Khan, Naik T; Zafar, Salman; Noreen, Shagufta; Al Majid, Abdullah M; Al Othman, Zeid A; Al-Resayes, Saud Ibrahim; Atta-ur-Rahman; Choudhary, M Iqbal
Biotransformation of the anabolic steroid dianabol (1) by suspended-cell cultures of the filamentous fungi Cunninghamella elegans and Macrophomina phaseolina was studied. Incubation of 1 with C. elegans yielded five hydroxylated metabolites 2-6, while M. phaseolina transformed compound 1 into polar metabolites 7-11. These metabolites were identified as 6β,17β-dihydroxy-17α-methylandrost-1,4-dien-3-one (2), 15α,17β-dihydroxy-17α-methylandrost-1,4-dien-3-one (3), 11α,17β-dihydroxy-17α-methylandrost-1,4-dien-3-one (4), 6β,12β,17β-trihydroxy-17α-methylandrost-1,4-dien-3-one (5), 6β,15α,17β-trihydroxy-17α-methylandrost-1,4-dien-3-one (6), 17β-hydroxy-17α-methylandrost-1,4-dien-3,6-dione (7), 7β,17β,-dihydroxy-17α-methylandrost-1,4-dien-3-one (8), 15β,17β-dihydroxy-17α-methylandrost-1,4-dien-3-one (9), 17β-hydroxy-17α-methylandrost-1,4-dien-3,11-dione (10), and 11β,17β-dihydroxy-17α-methylandrost-1,4-dien-3-one (11). Metabolite 3 was also transformed chemically into diketone 12 and oximes 13, and 14. Compounds 6 and 12-14 were identified as new derivatives of dianabol (1). The structures of all transformed products were deduced on the basis of spectral analyses. Compounds 1-14 were evaluated for β-glucuronidase enzyme inhibitory activity. Compounds 7, 13, and 14 showed a strong inhibition of β-glucuronidase enzyme, with IC50 values between 49.0 and 84.9 μM. Copyright © 2014 Elsevier Inc. All rights reserved.
Full Text Available D00389 Drug Metandienone (INN); Methandrostenolone; Dianabol (TN) C20H28O2 300.2089... 10 1 22 13 14 1 23 16 19 1 24 5 21 1 #Up 25 7 22 1 #Up InChI=1S/C20H28O2/c1-18-9-6-14(21)12-13(18)4-5-15-16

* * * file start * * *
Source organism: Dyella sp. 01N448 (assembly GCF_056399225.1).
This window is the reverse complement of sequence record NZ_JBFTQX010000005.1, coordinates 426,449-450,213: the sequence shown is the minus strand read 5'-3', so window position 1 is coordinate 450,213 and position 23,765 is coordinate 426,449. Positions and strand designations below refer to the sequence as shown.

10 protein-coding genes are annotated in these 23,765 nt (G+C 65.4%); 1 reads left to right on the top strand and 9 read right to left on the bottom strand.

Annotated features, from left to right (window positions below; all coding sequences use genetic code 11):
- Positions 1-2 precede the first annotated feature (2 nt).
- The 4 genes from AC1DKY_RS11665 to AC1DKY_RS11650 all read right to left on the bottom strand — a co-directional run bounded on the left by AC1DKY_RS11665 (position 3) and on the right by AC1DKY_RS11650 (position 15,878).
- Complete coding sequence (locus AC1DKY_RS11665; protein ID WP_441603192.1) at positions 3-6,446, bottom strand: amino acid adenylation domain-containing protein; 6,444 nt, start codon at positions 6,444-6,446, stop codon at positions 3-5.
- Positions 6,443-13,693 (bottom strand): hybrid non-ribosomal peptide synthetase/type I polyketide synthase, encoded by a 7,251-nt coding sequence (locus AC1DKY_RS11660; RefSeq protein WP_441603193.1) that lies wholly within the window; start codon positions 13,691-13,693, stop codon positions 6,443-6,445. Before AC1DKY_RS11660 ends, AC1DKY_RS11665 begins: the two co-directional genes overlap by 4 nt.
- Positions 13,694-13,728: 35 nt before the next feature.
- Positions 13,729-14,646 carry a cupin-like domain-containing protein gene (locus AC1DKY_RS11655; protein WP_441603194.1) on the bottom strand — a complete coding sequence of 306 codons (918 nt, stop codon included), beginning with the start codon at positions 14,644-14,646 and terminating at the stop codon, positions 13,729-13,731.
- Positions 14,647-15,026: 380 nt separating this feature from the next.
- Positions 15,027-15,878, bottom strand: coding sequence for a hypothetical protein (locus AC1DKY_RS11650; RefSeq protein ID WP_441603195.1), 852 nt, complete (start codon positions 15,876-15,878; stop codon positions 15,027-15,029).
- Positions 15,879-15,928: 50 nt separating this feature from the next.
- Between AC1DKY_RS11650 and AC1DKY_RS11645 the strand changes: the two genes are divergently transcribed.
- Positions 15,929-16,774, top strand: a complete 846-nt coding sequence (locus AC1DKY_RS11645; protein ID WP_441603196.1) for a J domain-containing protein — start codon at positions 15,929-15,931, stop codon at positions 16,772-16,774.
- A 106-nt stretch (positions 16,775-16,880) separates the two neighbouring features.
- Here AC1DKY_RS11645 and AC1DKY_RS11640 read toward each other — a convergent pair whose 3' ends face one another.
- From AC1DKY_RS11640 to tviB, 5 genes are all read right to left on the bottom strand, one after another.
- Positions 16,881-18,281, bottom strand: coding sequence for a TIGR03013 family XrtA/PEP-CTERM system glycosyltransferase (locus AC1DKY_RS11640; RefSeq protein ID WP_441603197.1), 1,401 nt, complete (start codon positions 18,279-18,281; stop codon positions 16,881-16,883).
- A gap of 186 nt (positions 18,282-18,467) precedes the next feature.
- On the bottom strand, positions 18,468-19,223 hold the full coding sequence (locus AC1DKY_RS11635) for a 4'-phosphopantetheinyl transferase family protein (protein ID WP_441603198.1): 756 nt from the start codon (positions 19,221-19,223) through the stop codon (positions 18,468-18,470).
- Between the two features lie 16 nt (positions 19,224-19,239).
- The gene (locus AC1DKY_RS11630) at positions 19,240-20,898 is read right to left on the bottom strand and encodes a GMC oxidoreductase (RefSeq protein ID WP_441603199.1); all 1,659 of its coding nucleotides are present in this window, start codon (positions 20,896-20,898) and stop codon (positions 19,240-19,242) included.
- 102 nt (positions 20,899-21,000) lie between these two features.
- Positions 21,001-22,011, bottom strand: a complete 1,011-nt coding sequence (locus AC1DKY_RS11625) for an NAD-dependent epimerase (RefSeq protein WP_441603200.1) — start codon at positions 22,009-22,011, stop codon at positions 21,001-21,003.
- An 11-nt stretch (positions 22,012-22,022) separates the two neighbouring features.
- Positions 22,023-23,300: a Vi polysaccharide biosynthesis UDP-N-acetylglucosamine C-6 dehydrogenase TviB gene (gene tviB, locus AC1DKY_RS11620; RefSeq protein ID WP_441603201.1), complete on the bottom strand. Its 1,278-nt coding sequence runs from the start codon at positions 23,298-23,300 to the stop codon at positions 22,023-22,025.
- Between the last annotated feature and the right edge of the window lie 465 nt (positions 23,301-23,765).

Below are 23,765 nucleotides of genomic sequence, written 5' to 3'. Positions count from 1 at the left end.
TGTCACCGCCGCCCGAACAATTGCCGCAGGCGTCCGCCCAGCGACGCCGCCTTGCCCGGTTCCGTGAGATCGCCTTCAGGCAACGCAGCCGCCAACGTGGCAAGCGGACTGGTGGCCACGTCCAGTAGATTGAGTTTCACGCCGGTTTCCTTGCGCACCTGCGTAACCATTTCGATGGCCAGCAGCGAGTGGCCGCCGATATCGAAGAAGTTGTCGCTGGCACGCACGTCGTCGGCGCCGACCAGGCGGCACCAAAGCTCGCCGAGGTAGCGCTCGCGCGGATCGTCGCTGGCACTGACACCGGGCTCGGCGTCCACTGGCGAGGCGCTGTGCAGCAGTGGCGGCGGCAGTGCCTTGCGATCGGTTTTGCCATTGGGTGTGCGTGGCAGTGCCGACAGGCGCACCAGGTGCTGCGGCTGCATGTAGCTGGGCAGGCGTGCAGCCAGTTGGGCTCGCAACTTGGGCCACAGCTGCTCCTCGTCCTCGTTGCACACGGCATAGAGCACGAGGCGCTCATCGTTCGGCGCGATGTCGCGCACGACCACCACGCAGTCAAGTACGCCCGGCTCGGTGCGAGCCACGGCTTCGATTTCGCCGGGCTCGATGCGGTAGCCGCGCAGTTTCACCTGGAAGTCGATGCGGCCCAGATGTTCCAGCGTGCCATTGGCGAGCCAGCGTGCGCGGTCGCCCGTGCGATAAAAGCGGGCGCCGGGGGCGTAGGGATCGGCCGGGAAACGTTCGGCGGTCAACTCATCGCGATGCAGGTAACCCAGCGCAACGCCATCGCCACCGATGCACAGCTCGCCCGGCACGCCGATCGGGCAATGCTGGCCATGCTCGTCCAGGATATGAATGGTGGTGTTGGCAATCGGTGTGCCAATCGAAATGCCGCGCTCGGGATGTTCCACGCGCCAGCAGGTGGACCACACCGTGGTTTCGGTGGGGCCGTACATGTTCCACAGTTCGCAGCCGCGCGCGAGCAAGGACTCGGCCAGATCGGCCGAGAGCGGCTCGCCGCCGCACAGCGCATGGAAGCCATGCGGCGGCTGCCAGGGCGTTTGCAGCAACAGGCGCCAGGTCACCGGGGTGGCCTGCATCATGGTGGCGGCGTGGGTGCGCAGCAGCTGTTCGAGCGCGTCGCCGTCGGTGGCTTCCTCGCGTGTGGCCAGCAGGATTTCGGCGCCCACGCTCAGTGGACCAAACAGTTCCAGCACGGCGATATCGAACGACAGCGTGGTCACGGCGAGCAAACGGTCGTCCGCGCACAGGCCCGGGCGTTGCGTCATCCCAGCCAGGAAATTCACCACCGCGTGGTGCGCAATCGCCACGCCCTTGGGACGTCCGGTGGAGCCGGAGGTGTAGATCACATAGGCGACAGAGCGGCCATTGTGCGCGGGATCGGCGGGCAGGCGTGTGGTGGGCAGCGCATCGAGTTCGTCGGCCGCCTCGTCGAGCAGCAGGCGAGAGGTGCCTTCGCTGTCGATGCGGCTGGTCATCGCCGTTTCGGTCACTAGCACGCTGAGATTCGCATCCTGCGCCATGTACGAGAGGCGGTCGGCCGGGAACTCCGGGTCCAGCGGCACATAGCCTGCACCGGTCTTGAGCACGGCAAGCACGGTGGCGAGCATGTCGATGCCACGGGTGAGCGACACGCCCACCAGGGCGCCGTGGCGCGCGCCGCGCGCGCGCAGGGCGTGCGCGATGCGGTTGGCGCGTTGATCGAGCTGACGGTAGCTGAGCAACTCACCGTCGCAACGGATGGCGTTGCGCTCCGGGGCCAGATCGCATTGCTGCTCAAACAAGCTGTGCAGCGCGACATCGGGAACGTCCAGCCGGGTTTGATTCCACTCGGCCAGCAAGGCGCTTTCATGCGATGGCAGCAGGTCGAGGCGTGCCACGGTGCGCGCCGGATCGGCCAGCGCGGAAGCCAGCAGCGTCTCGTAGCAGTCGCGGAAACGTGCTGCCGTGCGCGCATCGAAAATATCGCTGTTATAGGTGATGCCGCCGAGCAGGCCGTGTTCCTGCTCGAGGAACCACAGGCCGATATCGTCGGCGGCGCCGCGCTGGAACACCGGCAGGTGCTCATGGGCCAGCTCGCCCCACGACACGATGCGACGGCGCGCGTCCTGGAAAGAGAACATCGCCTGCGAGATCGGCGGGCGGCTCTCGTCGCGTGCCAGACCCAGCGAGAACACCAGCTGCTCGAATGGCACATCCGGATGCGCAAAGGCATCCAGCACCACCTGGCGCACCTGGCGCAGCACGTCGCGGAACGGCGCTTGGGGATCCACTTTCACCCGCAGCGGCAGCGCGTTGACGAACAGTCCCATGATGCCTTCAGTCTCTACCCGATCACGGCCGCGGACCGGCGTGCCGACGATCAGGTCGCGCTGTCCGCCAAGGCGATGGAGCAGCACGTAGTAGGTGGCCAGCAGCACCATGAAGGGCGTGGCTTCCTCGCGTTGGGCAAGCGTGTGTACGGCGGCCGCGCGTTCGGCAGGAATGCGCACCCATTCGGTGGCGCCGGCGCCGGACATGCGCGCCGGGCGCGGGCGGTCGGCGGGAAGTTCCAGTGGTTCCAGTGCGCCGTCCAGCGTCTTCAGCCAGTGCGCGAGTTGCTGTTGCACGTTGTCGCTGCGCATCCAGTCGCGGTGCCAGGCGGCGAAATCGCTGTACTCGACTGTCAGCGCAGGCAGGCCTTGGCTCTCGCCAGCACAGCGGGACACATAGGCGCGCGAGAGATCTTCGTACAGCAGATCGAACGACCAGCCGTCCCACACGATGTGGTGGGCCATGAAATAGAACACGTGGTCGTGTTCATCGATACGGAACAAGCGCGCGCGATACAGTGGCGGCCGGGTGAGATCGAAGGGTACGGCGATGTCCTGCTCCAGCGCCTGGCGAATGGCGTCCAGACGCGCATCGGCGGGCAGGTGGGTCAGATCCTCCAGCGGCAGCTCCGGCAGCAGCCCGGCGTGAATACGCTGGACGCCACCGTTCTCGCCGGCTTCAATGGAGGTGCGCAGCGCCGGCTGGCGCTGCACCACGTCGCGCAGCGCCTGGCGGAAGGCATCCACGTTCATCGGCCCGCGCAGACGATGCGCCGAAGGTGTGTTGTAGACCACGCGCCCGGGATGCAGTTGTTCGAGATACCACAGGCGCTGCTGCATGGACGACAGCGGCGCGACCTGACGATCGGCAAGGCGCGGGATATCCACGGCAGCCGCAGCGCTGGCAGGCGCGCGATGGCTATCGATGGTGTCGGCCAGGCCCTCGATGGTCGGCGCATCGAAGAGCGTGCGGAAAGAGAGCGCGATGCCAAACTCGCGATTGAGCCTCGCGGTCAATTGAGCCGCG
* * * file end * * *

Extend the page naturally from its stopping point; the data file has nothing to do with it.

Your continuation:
Clement, Christen L; Marlowe, Douglas B; Patapis, Nicholas S; Festinger, David S; Forman, Robert F
This study evaluated the degree to which anabolic-androgenic steroids are proffered for sale over the Internet and how they are characterized on popular Web sites. Searches for specific steroid product labels (e.g., Dianabol) between March 2006 and June 2006 revealed that approximately half of the Web sites advocated their "safe" use, and roughly one third offered to sell them without prescriptions. The Web sites frequently presented misinformation about steroids and minimized their dangers. Less than 5% of the Web sites presented accurate health risk information about steroids or provided information to abusers seeking to discontinue their steroid use. Implications for education, prevention, treatment, and policy are discussed.
Tagarakis, C V; Bloch, W; Hartmann, G; Hollmann, W; Addicks, K
Concomitant application of anabolic-androgenic steroids and physical exercise can induce cardiac hypertrophy. These experiments investigate the still unknown response of the cardiac myocytes and capillaries to the combined influence of various anabolic steroids and muscular exercise. Female SPF-NMRI mice were divided into the following groups: a) sedentary control, b) exercise (treadmill running); c) sedentary receiving Dianabol; d) exercise + Dianabol; e) exercise + Oral-Turinabol. After 3 and 6 weeks the left ventricular papillary muscles were studied morphometrically. Evaluated variables: minimal myocyte diameter, number of capillaries around a single myocyte, capillary density and intercapillary distance. Only the anabolic steroids + exercise groups showed a mild myocyte hypertrophy. In contrast, only exercise alone caused a significant increase of the capillary density after both experimental periods; e.g. capillary density after 6 weeks (capillaries/mm2, mean values +/- standard deviation, p turinabol + exercise (4,053 +/- 306). Moreover, unlike all other regimens, only exercise alone shortened the intercapillary distance. Finally, exercise without drugs induced the greatest increase in the number of capillaries around a single myocyte. Anabolic steroids combined with exercise: 1) induce mild hypertrophy of the cardiac myocytes, 2) impair the cardiac microvascular adaptation to physical conditioning. The microvascular impairment may cause a detrimental alteration of the myocardial oxygen supply, especially during muscular exercise.